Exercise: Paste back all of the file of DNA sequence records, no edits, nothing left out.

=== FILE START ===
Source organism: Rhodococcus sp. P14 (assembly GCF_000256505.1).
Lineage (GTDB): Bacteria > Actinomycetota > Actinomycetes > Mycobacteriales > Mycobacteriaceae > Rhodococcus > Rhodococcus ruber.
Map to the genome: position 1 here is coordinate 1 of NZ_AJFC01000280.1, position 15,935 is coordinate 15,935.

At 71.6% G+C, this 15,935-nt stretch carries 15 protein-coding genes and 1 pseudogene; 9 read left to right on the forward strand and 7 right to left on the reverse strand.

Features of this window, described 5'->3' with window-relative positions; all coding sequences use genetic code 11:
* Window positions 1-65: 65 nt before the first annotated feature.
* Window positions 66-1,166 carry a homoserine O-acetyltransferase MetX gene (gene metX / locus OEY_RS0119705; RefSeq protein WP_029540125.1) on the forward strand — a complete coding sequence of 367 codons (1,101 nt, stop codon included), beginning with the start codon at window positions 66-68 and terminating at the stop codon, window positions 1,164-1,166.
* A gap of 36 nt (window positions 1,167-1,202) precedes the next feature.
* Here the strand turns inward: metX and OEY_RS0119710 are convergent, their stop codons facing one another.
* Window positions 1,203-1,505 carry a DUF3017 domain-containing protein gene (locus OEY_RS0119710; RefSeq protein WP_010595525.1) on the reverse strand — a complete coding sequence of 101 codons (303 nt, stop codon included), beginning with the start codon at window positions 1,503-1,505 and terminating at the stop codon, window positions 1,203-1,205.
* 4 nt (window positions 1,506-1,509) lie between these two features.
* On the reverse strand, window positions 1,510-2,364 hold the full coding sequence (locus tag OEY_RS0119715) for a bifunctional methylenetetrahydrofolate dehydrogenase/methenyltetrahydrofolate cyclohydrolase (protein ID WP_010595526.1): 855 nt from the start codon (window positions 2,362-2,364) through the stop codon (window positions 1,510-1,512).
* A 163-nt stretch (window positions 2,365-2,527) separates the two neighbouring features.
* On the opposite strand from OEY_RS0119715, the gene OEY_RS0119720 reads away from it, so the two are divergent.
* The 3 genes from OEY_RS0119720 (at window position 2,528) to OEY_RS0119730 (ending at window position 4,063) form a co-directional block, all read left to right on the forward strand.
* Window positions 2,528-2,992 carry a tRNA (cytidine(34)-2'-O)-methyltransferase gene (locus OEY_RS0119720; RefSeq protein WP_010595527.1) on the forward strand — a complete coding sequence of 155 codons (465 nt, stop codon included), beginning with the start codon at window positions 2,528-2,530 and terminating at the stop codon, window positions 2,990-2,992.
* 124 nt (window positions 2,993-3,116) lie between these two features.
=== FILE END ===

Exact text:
Source organism: Rhodococcus sp. P14 (assembly GCF_000256505.1).
Lineage (GTDB): Bacteria > Actinomycetota > Actinomycetes > Mycobacteriales > Mycobacteriaceae > Rhodococcus > Rhodococcus ruber.
Map to the genome: position 1 here is coordinate 1 of NZ_AJFC01000280.1, position 15,935 is coordinate 15,935.

At 71.6% G+C, this 15,935-nt stretch carries 15 protein-coding genes and 1 pseudogene; 9 read left to right on the forward strand and 7 right to left on the reverse strand.

Features of this window, described 5'->3' with window-relative positions; all coding sequences use genetic code 11:
* Window positions 1-65: 65 nt before the first annotated feature.
* Window positions 66-1,166 carry a homoserine O-acetyltransferase MetX gene (gene metX / locus OEY_RS0119705; RefSeq protein WP_029540125.1) on the forward strand — a complete coding sequence of 367 codons (1,101 nt, stop codon included), beginning with the start codon at window positions 66-68 and terminating at the stop codon, window positions 1,164-1,166.
* A gap of 36 nt (window positions 1,167-1,202) precedes the next feature.
* Here the strand turns inward: metX and OEY_RS0119710 are convergent, their stop codons facing one another.
* Window positions 1,203-1,505 carry a DUF3017 domain-containing protein gene (locus OEY_RS0119710; RefSeq protein WP_010595525.1) on the reverse strand — a complete coding sequence of 101 codons (303 nt, stop codon included), beginning with the start codon at window positions 1,503-1,505 and terminating at the stop codon, window positions 1,203-1,205.
* 4 nt (window positions 1,506-1,509) lie between these two features.
* On the reverse strand, window positions 1,510-2,364 hold the full coding sequence (locus tag OEY_RS0119715) for a bifunctional methylenetetrahydrofolate dehydrogenase/methenyltetrahydrofolate cyclohydrolase (protein ID WP_010595526.1): 855 nt from the start codon (window positions 2,362-2,364) through the stop codon (window positions 1,510-1,512).
* A 163-nt stretch (window positions 2,365-2,527) separates the two neighbouring features.
* On the opposite strand from OEY_RS0119715, the gene OEY_RS0119720 reads away from it, so the two are divergent.
* The 3 genes from OEY_RS0119720 (at window position 2,528) to OEY_RS0119730 (ending at window position 4,063) form a co-directional block, all read left to right on the forward strand.
* Window positions 2,528-2,992 carry a tRNA (cytidine(34)-2'-O)-methyltransferase gene (locus OEY_RS0119720; RefSeq protein WP_010595527.1) on the forward strand — a complete coding sequence of 155 codons (465 nt, stop codon included), beginning with the start codon at window positions 2,528-2,530 and terminating at the stop codon, window positions 2,990-2,992.
* 124 nt (window positions 2,993-3,116) lie between these two features.